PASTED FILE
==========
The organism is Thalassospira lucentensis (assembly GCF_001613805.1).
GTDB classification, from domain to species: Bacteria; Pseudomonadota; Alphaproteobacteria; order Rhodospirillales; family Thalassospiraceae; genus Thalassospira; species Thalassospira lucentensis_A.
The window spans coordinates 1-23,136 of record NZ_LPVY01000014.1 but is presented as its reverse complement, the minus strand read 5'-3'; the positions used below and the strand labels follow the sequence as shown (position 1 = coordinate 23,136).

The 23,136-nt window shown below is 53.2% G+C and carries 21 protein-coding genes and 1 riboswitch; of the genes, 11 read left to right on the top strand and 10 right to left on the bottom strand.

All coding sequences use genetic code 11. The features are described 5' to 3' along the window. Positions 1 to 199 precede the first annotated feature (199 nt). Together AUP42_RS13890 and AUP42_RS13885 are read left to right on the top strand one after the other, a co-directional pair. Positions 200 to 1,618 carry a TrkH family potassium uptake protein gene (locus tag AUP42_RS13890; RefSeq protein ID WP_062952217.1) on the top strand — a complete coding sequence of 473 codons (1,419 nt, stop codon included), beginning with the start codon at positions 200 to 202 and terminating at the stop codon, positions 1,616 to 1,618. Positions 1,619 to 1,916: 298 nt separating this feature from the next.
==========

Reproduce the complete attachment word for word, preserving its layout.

The organism is Thalassospira lucentensis (assembly GCF_001613805.1).
GTDB classification, from domain to species: Bacteria; Pseudomonadota; Alphaproteobacteria; order Rhodospirillales; family Thalassospiraceae; genus Thalassospira; species Thalassospira lucentensis_A.
The window spans coordinates 1-23,136 of record NZ_LPVY01000014.1 but is presented as its reverse complement, the minus strand read 5'-3'; the positions used below and the strand labels follow the sequence as shown (position 1 = coordinate 23,136).

The 23,136-nt window shown below is 53.2% G+C and carries 21 protein-coding genes and 1 riboswitch; of the genes, 11 read left to right on the top strand and 10 right to left on the bottom strand.

All coding sequences use genetic code 11. The features are described 5' to 3' along the window. Positions 1 to 199 precede the first annotated feature (199 nt). Together AUP42_RS13890 and AUP42_RS13885 are read left to right on the top strand one after the other, a co-directional pair. Positions 200 to 1,618 carry a TrkH family potassium uptake protein gene (locus tag AUP42_RS13890; RefSeq protein ID WP_062952217.1) on the top strand — a complete coding sequence of 473 codons (1,419 nt, stop codon included), beginning with the start codon at positions 200 to 202 and terminating at the stop codon, positions 1,616 to 1,618. Positions 1,619 to 1,916: 298 nt separating this feature from the next.